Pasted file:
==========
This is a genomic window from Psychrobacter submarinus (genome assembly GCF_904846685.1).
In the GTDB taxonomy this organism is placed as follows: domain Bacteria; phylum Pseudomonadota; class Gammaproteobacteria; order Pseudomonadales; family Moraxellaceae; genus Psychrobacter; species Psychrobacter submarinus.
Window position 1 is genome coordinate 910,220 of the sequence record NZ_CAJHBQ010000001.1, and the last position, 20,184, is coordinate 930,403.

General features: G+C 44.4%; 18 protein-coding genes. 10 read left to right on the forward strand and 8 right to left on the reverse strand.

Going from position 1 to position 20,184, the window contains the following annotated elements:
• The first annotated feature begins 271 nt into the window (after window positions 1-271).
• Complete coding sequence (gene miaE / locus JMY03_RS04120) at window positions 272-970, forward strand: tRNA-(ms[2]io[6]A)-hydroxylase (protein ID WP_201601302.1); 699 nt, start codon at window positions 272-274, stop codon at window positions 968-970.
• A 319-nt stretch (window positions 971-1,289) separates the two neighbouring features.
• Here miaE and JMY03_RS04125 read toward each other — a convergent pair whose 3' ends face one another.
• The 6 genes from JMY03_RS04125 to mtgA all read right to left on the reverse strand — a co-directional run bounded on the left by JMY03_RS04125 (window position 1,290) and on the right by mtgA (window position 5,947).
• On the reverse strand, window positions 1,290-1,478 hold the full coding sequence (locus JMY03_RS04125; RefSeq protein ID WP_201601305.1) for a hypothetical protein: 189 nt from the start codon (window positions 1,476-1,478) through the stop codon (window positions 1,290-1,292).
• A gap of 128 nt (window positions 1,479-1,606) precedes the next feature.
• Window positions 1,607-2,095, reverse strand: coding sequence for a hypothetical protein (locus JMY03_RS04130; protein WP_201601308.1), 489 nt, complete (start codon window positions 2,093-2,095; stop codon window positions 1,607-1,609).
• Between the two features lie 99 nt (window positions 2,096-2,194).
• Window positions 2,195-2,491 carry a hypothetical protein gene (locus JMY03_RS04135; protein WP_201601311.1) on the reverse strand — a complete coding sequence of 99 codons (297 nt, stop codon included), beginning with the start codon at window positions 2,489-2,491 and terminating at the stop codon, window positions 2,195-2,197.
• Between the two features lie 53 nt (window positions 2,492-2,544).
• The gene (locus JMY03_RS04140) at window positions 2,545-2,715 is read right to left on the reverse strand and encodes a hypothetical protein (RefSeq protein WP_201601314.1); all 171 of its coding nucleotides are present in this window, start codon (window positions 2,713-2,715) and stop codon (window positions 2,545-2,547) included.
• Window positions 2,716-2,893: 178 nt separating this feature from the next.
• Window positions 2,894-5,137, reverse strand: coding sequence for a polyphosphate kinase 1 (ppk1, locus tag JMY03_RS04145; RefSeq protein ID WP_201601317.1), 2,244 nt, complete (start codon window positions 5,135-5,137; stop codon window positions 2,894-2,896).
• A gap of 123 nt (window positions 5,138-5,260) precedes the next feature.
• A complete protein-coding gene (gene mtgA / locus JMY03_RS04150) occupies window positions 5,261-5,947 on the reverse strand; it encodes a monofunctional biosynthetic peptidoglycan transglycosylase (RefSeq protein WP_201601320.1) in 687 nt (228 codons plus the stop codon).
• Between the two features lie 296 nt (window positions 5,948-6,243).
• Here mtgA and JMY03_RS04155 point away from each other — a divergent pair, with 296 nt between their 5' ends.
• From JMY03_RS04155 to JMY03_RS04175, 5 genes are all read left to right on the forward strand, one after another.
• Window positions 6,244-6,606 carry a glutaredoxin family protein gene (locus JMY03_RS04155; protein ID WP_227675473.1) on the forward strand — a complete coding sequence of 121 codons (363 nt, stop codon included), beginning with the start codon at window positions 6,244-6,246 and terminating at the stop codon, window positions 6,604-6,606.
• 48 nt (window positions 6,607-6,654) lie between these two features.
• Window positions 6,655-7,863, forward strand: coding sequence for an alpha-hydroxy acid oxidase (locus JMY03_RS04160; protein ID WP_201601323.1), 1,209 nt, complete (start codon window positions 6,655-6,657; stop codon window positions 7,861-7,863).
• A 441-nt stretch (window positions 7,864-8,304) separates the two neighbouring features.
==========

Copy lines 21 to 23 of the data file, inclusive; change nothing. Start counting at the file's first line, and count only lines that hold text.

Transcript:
• A complete protein-coding gene (gene mtgA / locus JMY03_RS04150) occupies window positions 5,261-5,947 on the reverse strand; it encodes a monofunctional biosynthetic peptidoglycan transglycosylase (RefSeq protein WP_201601320.1) in 687 nt (228 codons plus the stop codon).
• Between the two features lie 296 nt (window positions 5,948-6,243).
• Here mtgA and JMY03_RS04155 point away from each other — a divergent pair, with 296 nt between their 5' ends.